”If you’re looking for peers in your age range who truly “get it,” look no further — we can’t wait to see you in Houston!” says co-organizer Molly Atwater-Pulisic (Molly Olly Ostomy). The young adult group typically meet informally after hours in the hotel lounge and go on city outings together as well.

You’ll want to stay at the Royal Sonesta Houston Galleria to not miss out and be close to all the action. A special UOAA group rate is available. 

The young adult track is awesome, because we make fast friends and are able to relax and talk openly and casually about personal, ostomy-related topics that are sometimes difficult to share with people in our usual daily lives. -Nate Hadlock

Local Houstonian and ostomy advocate Allison Rosen is helping to plan a Texas themed evening of line dancing, drinks and desserts. “I am looking forward to meeting virtual Ostomy friends in person for the first time! Meeting others who understand I know will be life changing!” Rosen says. 

Young Adult Track attendees will have a dedicated meeting room starting with a meet and greet on the morning of Thursday, August 10 ending with FAQs Saturday afternoon before the closing party. A special Friday night gathering just for the Young Adults is also being planned with track sponsor Hollister. 

If this all feels a bit overwhelming don’t worry you’ll be embraced with open arms. Unofficial social chair Alyssa Zeldenrust has made it her mission to greet and connect young ostomates since first attending the conference in 2011. In a testimonial video she shares why she keeps coming back. “All of us are on our second chance at life, so it’s extra special to all be together and it’s a very joyous atmosphere.”

She’ll also be speaking on Ostomy FAVE Things along with other conference veterans Chloe Moody and Nate Hadlock.

“I’ll be sharing tips, “tricks”, and experiences that have helped me through my medical journey. As many ostomates have done for me since my first conference in 2017, this year my goal is to help others feel welcome and have breakthroughs of their own,” Hadlock says.

Those active on social media may see some other familiar faces such as Kristen Furey, The Furey Fighter. “I’m excited to share my journey with Advocacy and what it has done for me in terms of growth and acceptance with an ostomy!” Furey says. “I am most looking forward to attending my first UOAA ostomy conference and being around so many other people who have similar health conditions and an ostomy! Knowing they have walked the same journey that I have and hearing from them firsthand their experiences with an ostomy!”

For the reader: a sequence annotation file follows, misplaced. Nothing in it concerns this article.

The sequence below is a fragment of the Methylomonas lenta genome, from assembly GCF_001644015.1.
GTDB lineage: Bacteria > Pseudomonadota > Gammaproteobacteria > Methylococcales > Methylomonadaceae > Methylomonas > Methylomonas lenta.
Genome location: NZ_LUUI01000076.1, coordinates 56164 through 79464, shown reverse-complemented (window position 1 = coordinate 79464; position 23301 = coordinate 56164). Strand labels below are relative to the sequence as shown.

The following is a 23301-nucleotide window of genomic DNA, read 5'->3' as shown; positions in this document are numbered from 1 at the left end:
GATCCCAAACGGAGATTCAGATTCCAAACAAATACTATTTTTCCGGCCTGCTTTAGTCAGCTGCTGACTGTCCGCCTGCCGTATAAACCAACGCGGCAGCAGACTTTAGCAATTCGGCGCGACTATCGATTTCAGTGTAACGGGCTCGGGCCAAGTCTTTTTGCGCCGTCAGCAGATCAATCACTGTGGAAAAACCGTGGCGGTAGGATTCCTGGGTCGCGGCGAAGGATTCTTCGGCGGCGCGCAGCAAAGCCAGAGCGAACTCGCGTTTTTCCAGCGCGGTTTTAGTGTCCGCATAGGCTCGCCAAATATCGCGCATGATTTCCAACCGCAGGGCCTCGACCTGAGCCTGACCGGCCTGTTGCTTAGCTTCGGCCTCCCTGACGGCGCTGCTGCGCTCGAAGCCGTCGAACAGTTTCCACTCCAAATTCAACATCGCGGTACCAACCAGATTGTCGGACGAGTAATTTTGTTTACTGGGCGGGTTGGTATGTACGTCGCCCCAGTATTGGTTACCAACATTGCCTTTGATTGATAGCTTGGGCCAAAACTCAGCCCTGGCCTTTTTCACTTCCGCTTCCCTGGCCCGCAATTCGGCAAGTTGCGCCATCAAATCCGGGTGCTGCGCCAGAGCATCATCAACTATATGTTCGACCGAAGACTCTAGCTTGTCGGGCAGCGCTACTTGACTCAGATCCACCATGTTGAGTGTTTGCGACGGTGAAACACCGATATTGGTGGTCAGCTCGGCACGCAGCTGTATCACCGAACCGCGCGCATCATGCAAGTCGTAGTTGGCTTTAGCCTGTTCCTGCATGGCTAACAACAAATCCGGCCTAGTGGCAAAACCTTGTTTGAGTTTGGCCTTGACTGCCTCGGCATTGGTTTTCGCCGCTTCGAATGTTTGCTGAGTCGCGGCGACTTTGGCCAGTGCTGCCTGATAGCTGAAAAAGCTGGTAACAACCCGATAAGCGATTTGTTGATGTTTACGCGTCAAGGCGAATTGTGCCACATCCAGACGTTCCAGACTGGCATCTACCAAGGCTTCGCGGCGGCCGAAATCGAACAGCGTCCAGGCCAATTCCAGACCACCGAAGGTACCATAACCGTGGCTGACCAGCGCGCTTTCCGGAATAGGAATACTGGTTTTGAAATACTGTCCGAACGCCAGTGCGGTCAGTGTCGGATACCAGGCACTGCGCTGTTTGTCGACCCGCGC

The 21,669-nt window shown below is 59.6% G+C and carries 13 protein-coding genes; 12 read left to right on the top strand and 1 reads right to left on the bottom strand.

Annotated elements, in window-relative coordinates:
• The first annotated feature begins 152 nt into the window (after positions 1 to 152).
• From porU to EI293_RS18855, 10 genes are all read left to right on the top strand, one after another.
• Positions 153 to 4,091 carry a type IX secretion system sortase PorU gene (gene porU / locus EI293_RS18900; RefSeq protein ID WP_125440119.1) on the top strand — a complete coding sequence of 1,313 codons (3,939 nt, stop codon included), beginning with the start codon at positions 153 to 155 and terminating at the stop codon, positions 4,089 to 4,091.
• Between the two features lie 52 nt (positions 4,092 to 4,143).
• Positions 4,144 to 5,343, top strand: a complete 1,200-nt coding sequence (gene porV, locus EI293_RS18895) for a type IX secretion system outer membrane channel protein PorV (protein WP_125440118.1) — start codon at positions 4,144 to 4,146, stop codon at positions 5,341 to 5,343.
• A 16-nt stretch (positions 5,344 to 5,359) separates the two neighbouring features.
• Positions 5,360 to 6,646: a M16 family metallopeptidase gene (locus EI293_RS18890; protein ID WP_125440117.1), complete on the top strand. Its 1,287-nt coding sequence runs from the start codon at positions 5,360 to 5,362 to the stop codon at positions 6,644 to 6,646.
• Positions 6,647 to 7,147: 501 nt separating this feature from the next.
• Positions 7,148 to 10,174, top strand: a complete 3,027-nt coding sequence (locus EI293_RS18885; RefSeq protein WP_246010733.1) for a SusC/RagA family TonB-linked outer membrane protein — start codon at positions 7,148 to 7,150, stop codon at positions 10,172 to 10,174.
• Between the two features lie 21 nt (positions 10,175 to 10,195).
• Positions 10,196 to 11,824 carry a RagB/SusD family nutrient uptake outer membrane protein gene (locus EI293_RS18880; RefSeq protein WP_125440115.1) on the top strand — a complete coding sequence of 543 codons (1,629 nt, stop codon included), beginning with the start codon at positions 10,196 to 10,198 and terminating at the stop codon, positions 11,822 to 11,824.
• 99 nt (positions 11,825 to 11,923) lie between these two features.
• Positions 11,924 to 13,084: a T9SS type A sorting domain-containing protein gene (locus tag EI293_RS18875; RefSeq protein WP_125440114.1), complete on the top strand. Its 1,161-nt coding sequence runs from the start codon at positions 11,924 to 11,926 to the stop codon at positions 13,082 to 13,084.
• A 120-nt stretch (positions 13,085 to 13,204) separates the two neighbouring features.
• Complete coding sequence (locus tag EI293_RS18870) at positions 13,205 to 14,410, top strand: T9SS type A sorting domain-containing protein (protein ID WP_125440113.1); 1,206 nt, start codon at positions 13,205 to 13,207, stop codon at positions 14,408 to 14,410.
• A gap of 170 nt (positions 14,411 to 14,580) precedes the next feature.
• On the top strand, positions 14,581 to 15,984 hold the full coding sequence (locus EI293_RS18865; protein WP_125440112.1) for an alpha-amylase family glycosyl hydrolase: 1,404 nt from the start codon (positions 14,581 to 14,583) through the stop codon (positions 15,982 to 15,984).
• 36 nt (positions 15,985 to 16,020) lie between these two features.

Speaking on Parenthood it will also be the first conference for Meghan Brown (@EMC_Brown)  “I am most looking forward to meeting longtime ostomy friends and experiencing my very first conference, as well as hearing some of my closest ostomy friends speak!”

“For my talk, I’m excited to share more about my experiences of pregnancy with an ostomy and what life looks like now with a very curious three year old and wild 20 month old. I’ll shed a little light into the funny but important conversations I’ve had with my three year old about my ostomy, and how we maintain an open dialogue around all things ostomy.”

Molly Atwater-Pulisic will be joined with Collin Jarvis in leading many of the other topic discussions. Check out the full conference schedule. Young Adults between the ages of 18-25 get the special price of $135.00 for all three days. 

Caregivers Track

Partners or caregivers of ostomates are also encouraged to attend UOAA’s National Conference this summer. Register and you’ll be welcomed for all the social events and food and drink opportunities and receive access to the informative Exhibit Hall.

Special sessions are also exclusive to caregivers on Friday August 11. 

The Caregivers Track that morning will feature a Caring for a Male Rap Session and a Caring for a Female Rap Session.